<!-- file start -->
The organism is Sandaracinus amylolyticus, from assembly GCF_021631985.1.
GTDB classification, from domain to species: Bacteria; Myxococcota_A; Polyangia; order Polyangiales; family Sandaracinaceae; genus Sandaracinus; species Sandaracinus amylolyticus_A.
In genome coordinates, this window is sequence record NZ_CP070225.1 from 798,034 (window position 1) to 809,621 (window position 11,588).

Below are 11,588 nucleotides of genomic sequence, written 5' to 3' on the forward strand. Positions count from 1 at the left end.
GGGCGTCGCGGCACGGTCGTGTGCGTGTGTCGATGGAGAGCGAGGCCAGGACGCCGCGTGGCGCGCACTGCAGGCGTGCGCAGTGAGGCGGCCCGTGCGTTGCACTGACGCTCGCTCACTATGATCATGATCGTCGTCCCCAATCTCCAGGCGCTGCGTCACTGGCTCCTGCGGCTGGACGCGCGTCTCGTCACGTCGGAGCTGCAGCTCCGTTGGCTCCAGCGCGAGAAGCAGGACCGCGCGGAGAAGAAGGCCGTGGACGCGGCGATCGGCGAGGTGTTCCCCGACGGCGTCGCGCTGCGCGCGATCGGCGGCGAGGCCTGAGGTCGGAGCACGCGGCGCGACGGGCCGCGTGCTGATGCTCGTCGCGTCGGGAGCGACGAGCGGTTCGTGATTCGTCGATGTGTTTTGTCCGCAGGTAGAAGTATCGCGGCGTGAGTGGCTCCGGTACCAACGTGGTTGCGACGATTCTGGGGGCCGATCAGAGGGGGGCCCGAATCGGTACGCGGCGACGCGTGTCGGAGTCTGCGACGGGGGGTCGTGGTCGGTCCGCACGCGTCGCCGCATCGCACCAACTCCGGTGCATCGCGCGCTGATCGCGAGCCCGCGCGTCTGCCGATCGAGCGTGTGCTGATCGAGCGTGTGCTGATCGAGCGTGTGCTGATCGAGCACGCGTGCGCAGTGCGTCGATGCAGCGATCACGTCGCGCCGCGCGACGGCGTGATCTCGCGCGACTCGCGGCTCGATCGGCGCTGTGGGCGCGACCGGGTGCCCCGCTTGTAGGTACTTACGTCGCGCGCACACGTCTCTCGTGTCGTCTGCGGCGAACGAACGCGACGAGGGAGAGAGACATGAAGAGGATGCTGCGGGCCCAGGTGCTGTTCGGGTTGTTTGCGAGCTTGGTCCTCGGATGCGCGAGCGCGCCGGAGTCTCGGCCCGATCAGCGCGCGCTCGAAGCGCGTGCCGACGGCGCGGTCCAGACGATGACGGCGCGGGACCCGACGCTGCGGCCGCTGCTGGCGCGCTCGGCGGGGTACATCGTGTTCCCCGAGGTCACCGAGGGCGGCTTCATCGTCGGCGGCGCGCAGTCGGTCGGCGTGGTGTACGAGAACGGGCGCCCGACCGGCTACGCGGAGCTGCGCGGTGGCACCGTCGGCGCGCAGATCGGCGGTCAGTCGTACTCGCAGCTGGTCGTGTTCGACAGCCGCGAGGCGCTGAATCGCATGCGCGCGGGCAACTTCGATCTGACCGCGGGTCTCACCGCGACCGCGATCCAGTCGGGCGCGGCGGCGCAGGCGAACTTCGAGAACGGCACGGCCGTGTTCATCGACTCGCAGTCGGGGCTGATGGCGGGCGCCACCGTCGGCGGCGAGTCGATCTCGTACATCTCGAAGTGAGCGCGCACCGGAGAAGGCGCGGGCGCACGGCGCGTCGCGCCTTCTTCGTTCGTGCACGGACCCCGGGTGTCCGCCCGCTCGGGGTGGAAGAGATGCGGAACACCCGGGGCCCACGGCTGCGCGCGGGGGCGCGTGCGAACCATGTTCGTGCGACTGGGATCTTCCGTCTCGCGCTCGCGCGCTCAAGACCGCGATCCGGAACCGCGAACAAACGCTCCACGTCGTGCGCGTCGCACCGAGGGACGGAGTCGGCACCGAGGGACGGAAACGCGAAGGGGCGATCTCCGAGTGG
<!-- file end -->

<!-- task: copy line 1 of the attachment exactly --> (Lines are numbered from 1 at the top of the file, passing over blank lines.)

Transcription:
The organism is Sandaracinus amylolyticus, from assembly GCF_021631985.1.